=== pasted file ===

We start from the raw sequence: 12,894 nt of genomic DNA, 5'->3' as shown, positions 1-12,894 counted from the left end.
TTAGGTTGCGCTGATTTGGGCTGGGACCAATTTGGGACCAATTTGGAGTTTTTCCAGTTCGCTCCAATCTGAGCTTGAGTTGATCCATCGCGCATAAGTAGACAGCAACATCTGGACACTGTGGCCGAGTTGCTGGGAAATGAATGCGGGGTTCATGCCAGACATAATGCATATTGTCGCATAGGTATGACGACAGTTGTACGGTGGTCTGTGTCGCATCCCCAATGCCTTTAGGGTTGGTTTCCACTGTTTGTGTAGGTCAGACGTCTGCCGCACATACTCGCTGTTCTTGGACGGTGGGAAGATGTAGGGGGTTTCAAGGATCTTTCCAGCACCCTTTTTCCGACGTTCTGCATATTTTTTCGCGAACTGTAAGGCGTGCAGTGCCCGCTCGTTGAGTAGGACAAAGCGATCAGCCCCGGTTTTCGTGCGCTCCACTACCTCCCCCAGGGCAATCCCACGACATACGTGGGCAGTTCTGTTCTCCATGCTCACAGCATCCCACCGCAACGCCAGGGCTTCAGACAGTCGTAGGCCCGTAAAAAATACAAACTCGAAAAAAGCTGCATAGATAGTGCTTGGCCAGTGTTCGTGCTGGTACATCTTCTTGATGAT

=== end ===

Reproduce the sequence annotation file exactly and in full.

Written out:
We start from the raw sequence: 12,894 nt of genomic DNA, 5'->3' as shown, positions 1-12,894 counted from the left end.
TTAGGTTGCGCTGATTTGGGCTGGGACCAATTTGGGACCAATTTGGAGTTTTTCCAGTTCGCTCCAATCTGAGCTTGAGTTGATCCATCGCGCATAAGTAGACAGCAACATCTGGACACTGTGGCCGAGTTGCTGGGAAATGAATGCGGGGTTCATGCCAGACATAATGCATATTGTCGCATAGGTATGACGACAGTTGTACGGTGGTCTGTGTCGCATCCCCAATGCCTTTAGGGTTGGTTTCCACTGTTTGTGTAGGTCAGACGTCTGCCGCACATACTCGCTGTTCTTGGACGGTGGGAAGATGTAGGGGGTTTCAAGGATCTTTCCAGCACCCTTTTTCCGACGTTCTGCATATTTTTTCGCGAACTGTAAGGCGTGCAGTGCCCGCTCGTTGAGTAGGACAAAGCGATCAGCCCCGGTTTTCGTGCGCTCCACTACCTCCCCCAGGGCAATCCCACGACATACGTGGGCAGTTCTGTTCTCCATGCTCACAGCATCCCACCGCAACGCCAGGGCTTCAGACAGTCGTAGGCCCGTAAAAAATACAAACTCGAAAAAAGCTGCATAGATAGTGCTTGGCCAGTGTTCGTGCTGGTACATCTTCTTGATGAT